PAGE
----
White out


For the last few days, we’ve been in crisis mode at our house.

Of course, I’m talking about the snow. It’s not that I wasn’t prepared. In fact, compared past years’ experiences, I was more prepared than an Eagle Scout in the wilderness. Which for me – someone whose children endured their first few hours as “Baby Doe” – isn’t saying much. However, after the last few winters caught me with my pants down in storage and slicks on my cruiser bike, I decided to get serious about this winter stuff – you know, in between enjoying my fourth “last bike ride of the season” and procrastinating until I was absolutely sure every leaf had been purged from the trees out back.

Anyway, in an effort to avoid last year’s unfortunate roof ice dam and subsequent black mold outbreak (still sends shivers down my spine), spouseman spent an entire weekend doing his best Santa impersonation, up on the rooftop. Needless to say, the last tube of Liquid Nails was barely dry as the first flake fell. Talk about prepared, I had even wrestled all the tomato cages out of harm’s way, where no one would run the risk of accidental impalement, and nestled the windows under their blanket of Visqueen for their long winter’s nap. The stage was set, with enough snowpants, boots, hats and various outerwear implements to outfit the 10th Mountain Division.

And that’s when the storm struck. Really, just a small flurry at first, which I dismissed as nothing more than silly schoolyard superstition.

“Did you know, if you wear white and fall into the snow, you will disappear? No one will be able to see you?” my 4-year-old daughter informed me last week. I laughed it off, mostly because at that time, the prospect of any snow seemed particularly remote, let alone enough to engulf an entire child.

However, as the storm of the century began to take aim at Southwest Colorado, her declaration became more frequent. As if harboring her own inner barometric gauge, the announcement increased with frequency as the giant low-pressure system barreled toward us like a bull’s eye in the cross hairs. Soon, the message took on a sense of urgency, broadcast to any and all who would listen.

“If you wear white and fall into the snow, you’ll disappear, lost forever,” I heard her admonish houseguests before sending them out into the pre-storm night. I just shrugged, figuring it was something she learned from a book or TV, or something she ate.

Sure enough, as if on cue, the snow began to fall in copious amounts just as we were going through the rigors of the Monday morning re-entry routine. Suffice to say, Monday mornings are rough enough, without having to run around like a mother hen with her head cut off, scouring dark basement corners and under furniture for missing boots and stray mittens. But, this time the dreaded snow day drill was, dare I say, more like Swiss precision than Clockwork Orange. But it’s funny how just one little, 3-foot-tall, ferociously determined kink can put a wrench in the whole works.

“But, mom,” Scarlett protested as she evaluated the morning’s wardrobe selection. “There’s white!”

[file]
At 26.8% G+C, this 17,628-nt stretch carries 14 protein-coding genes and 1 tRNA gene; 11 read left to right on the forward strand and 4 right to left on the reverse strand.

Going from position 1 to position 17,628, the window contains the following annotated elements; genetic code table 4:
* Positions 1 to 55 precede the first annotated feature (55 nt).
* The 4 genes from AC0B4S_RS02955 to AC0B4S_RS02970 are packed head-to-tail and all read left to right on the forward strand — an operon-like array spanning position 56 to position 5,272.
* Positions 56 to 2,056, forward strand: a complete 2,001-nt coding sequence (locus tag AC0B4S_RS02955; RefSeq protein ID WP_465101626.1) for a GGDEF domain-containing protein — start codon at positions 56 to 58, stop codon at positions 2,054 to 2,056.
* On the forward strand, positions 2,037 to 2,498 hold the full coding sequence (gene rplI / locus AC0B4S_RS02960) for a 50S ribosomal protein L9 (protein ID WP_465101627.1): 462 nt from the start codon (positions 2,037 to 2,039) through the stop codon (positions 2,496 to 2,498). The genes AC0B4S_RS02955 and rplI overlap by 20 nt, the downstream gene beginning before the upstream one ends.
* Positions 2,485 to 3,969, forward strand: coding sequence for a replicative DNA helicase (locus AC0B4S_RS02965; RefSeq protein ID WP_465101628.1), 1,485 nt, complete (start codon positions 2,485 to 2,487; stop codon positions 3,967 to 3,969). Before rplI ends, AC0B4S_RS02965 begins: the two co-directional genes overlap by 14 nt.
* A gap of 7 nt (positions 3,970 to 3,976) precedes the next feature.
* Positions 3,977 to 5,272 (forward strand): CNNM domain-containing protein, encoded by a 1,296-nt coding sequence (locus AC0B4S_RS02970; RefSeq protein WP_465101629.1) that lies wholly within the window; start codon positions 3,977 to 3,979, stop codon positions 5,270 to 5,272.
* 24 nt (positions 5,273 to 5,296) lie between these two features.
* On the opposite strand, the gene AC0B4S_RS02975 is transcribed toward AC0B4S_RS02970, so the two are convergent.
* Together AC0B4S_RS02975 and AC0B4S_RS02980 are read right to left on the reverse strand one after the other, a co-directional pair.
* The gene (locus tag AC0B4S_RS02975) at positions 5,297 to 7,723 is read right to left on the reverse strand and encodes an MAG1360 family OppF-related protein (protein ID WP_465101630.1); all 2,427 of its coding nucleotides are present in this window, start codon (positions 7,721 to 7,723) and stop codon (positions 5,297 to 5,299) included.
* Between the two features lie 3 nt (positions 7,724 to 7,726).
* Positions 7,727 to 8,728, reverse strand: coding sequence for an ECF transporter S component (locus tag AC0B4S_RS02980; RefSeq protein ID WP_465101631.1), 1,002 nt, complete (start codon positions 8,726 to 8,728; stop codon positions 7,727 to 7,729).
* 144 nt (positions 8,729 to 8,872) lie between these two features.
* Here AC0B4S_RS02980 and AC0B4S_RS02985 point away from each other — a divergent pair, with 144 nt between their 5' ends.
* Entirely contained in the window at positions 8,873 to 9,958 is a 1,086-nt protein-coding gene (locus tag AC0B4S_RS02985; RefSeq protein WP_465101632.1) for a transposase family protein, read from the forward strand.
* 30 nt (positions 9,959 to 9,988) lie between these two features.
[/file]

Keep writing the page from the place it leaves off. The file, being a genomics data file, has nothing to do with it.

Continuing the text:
Let’s just say, I have a hard enough time getting my self dressed in the morning, let alone another highly opinionated female who prefers to dress like something out of a Punky Brewster convention. It goes against the very fiber of my staid, color-coordinated Midwestern heritage. However, this morning I felt I had done an admirable job of mixing flowers, polka dots, sparkles and stripes (horizontal and vertical).

“What’s wrong?” I asked, slightly injured.

“The stripes. On my arms,” she complained, indicating that not only was I a horrible stylist, but blind as well.

Sure enough, hidden amongst a Technicolor palette to rival Sherwin Williams, there happened to be a few, minuscule, innocent little white stripes. Stripes that took several minutes of convincing would not result in a sudden and traumatizing disappearance from the face of the earth while making snow angels at recess. “Just keep your jacket on,” I reassured her, which she accepted, somewhat reluctantly.

Later that day, as I looked at the curtain of side my office window, I also found myself slipping into a state of disbelief. As night fell, my bike became a mere white stay-puff marshmallow of its former self, and I knew the evening commute home, though only a few blocks, would be epic.

Sure, it was December, but a few short days ago I was basking in short sleeves and 70-degree temps, and now I was faced with the not-so far-fetched prospect of being swallowed alive in a sea of white.

Don’t get me wrong, it’s just that after several dismally dry years of pining away for powder – heck, I’d a even settled for dust on breakable crust – I had grown accustomed to the fact I now lived in the “banana belt.”

“It used to snow here,” friends who grew up here would say, as if remembering a really good dream. “A lot.”

But then all that changed. Powder dreams gave way to drought nightmares; rivers dried up and forests burned. And then, just when we thought we had it all figured out, it flip-flopped again. The vicious dry cycle ended, and winter seemed to be back with a vengeance, or at least a respectable showing.

Whether it’s a fluke, the real thing, or yet another twist in the global warming saga is any fool’s guess. In any case, I’m prepared – and if I happen to be wearing more white than usual, it’s purely coincidental.

– Missy Votel

 

 

In this week's issue...

January 25, 2024
Bagging it

State plastic bag ban is in full effect, but enforcement varies

January 26, 2024
Paper chase

The Sneer is back – and no we’re not talking about Billy Idol’s comeback tour.

January 11, 2024
High and dry

New state climate report projects continued warming, declining streamflows